I'm a young 24 year old but I have really bad Hollow eyes. It has been hard to find another case like mine, but I found one that is similar to me. I want your opinion on this case. What procedures would you do? Would it be as effective
Orbital Rim Implants For Hollow Eyes; Anything Just As Effective? (photo)
Doctor Answers 8
Orbital rim implants or fillers
I think the orbital rim implants would likely be a good option for your lower eye region, but you could use Restylane as a filler for a while before resorting to surgery.
Injectable Fillers For Hollow Eyes
While there are a variety of volume addition options to the tear trough area, the first place to start is with injectable fillers. You want to be certain that actually filling the area will create the effect that you want. Any of the hyaluronic acid-based fillers will provide a quick answer that is completely reversible. If you like the effect created then you can decide if repeat filler injections, fat injections or a variety of implant materials are a better option.
Enhancing Inferior Orbital Rims; Fillers VS. Implants
The Tear Trough or Nasojugal fold is at the junction of the lower lid and cheek. With the ease and versatility of fillers, especally of Restylane, implants were largely displaced to a much less used solution in this area. Fnd a Plastic surgeon experienced with treatment of this area.
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Hollow eye treatments.
The easiest, and quickest treatment for this is Juvederm or Radiesse. Fat in this area is very unforgiving and I see many patients with lumps after having this. The exception is when done in combination with a blepharoplasty.
Lower Eyelid Orbital Rim Implant, Tear Trough Implant
The upper cheek/lower eyelid area goes by different names, but commonly the groove or hollow that can be found there is called a tear-trough. Some people have a tear-trough as a matter of genetics while others develop it with age. If you are young and have it, the reason is almost certainly skeletal shape. People who develop it with age may have a skeletal predisposition and then as they age they lose some skeleton (osteoporosis of the skull), have loss of upper facial fat, and some loosening of a piece of tissue called the orbital septum. The orbital septum contains the fat that surrounds your eyeball and stretching of that tissue in combination with loss of bone/soft tissue below it results in bags.
Techniques for correcting the problem include soft tissue filling and implants. For mild cases, Restylane is my preferred choice. When the condition becomes more severe or if the patient desires a more permanent correction, implants are an excellent choice. The implant surgery serves to augment the skeleton. Once in position, it looks and behaves just like bone. The implant is very consistent, it does not change with time, it works on young and old people, and it is very natural. Unlike fat, it does not fail to "take" and can not be lumpy or irregular. It also will not bunch up during smiling as all soft tissue fillers (fat or Restylane) will do when used in excess. For severe cases, soft tissue filling simply can not accomplish what an implant can. When the patient also has stretching of the orbital septum, this can be corrected at the same time smoothing and redistributing that fat so as to smooth the entire area out. The end result is a full and youthful upper cheek/lower eyelid transition area.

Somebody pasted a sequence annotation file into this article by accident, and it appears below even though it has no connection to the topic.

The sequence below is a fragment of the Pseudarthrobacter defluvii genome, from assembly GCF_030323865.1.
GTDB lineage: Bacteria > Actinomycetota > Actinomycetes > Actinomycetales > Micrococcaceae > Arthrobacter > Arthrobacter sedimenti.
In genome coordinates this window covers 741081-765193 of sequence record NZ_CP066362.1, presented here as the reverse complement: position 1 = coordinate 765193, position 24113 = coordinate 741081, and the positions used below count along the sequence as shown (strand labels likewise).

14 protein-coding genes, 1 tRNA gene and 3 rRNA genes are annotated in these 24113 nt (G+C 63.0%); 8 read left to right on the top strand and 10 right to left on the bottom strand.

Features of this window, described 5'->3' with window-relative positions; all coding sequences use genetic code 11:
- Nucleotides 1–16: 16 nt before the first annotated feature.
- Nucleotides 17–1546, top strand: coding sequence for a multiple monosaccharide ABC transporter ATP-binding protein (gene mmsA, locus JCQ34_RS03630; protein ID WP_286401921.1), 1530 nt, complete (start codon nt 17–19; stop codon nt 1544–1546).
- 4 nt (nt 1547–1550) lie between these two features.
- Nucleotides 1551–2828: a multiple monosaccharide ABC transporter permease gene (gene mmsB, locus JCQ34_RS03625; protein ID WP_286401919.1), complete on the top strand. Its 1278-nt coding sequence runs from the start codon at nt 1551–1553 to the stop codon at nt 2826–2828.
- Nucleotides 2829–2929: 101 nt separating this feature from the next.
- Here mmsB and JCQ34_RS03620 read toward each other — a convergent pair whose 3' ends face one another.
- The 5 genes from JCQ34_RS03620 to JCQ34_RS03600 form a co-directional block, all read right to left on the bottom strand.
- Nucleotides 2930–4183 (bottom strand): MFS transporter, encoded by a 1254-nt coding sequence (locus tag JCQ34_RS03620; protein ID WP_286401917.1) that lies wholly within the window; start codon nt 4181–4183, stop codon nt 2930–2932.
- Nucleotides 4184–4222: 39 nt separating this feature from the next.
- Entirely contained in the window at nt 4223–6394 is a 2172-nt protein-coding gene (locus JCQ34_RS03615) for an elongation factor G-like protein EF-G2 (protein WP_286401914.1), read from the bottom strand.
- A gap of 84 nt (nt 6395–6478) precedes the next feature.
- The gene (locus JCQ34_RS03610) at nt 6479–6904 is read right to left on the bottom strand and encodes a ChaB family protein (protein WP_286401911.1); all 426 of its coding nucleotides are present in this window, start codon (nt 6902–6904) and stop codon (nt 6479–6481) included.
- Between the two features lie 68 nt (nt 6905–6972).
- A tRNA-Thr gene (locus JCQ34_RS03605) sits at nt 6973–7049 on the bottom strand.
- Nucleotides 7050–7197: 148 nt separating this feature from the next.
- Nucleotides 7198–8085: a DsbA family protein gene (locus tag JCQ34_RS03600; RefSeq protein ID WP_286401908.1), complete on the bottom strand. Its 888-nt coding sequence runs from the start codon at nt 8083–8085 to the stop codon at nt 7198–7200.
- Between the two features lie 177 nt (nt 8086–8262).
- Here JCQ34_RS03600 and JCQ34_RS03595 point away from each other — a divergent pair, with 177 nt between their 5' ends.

Placement of a tear-trough implant is not something that most surgeons are familiar with. If you desire such an implant, I recommend you visit someone who does them on a regular basis.
These dark circles are not that bad.
To not have implants to correct this. I developed an ePTFE orbital rim implant. However, the fillers are so great that most people are loving the under eye fillers. I now reserve the orbital rim implants for individuals who have had a complication from lower eyelid surgery. I actually think that Restylane is much more versatile that surgery. Finding the right injector is the key.
Injectible fillers and fat grafting...
Injectible fillers [Restylane/Juvederm] and fat grafting are techniques that are more in vogue in addressing the problem you are concerned about. Facial implants still have a role, but at this point the degree of your underlying skeletal anatomy does not warrant an implant, in my opinion.
Correcting the hollow lower lid
Although the implants are a possibility, this is not something I have used. I would try a lipoinjection of fat to the sulcus. You must use a board certified plastic surgeon with experience in this procedure to avoid complications. Do your homework and see several doctors before you decide to proceed.